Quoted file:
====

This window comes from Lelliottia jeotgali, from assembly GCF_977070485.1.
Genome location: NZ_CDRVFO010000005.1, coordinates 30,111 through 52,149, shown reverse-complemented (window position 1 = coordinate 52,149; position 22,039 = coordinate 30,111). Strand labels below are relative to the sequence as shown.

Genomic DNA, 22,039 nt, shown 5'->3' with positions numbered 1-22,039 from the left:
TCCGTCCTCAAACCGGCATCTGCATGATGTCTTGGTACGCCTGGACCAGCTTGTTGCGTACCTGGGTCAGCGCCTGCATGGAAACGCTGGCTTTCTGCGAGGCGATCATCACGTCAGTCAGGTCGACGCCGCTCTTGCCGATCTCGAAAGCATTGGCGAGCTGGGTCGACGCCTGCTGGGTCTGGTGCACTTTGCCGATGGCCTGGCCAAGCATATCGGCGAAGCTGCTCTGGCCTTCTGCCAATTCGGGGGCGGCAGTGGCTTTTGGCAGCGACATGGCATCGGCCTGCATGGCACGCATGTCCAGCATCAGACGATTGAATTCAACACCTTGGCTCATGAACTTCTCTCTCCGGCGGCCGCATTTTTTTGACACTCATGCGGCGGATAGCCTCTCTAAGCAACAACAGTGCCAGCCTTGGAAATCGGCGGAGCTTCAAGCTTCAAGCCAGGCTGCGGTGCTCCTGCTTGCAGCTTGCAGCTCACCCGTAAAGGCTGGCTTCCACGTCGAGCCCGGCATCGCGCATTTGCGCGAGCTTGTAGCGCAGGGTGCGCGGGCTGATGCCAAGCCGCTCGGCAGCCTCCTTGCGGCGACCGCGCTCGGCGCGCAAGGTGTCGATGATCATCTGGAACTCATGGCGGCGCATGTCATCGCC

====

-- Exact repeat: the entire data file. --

This window comes from Lelliottia jeotgali, from assembly GCF_977070485.1.
Genome location: NZ_CDRVFO010000005.1, coordinates 30,111 through 52,149, shown reverse-complemented (window position 1 = coordinate 52,149; position 22,039 = coordinate 30,111). Strand labels below are relative to the sequence as shown.

Genomic DNA, 22,039 nt, shown 5'->3' with positions numbered 1-22,039 from the left:
TCCGTCCTCAAACCGGCATCTGCATGATGTCTTGGTACGCCTGGACCAGCTTGTTGCGTACCTGGGTCAGCGCCTGCATGGAAACGCTGGCTTTCTGCGAGGCGATCATCACGTCAGTCAGGTCGACGCCGCTCTTGCCGATCTCGAAAGCATTGGCGAGCTGGGTCGACGCCTGCTGGGTCTGGTGCACTTTGCCGATGGCCTGGCCAAGCATATCGGCGAAGCTGCTCTGGCCTTCTGCCAATTCGGGGGCGGCAGTGGCTTTTGGCAGCGACATGGCATCGGCCTGCATGGCACGCATGTCCAGCATCAGACGATTGAATTCAACACCTTGGCTCATGAACTTCTCTCTCCGGCGGCCGCATTTTTTTGACACTCATGCGGCGGATAGCCTCTCTAAGCAACAACAGTGCCAGCCTTGGAAATCGGCGGAGCTTCAAGCTTCAAGCCAGGCTGCGGTGCTCCTGCTTGCAGCTTGCAGCTCACCCGTAAAGGCTGGCTTCCACGTCGAGCCCGGCATCGCGCATTTGCGCGAGCTTGTAGCGCAGGGTGCGCGGGCTGATGCCAAGCCGCTCGGCAGCCTCCTTGCGGCGACCGCGCTCGGCGCGCAAGGTGTCGATGATCATCTGGAACTCATGGCGGCGCATGTCATCGCC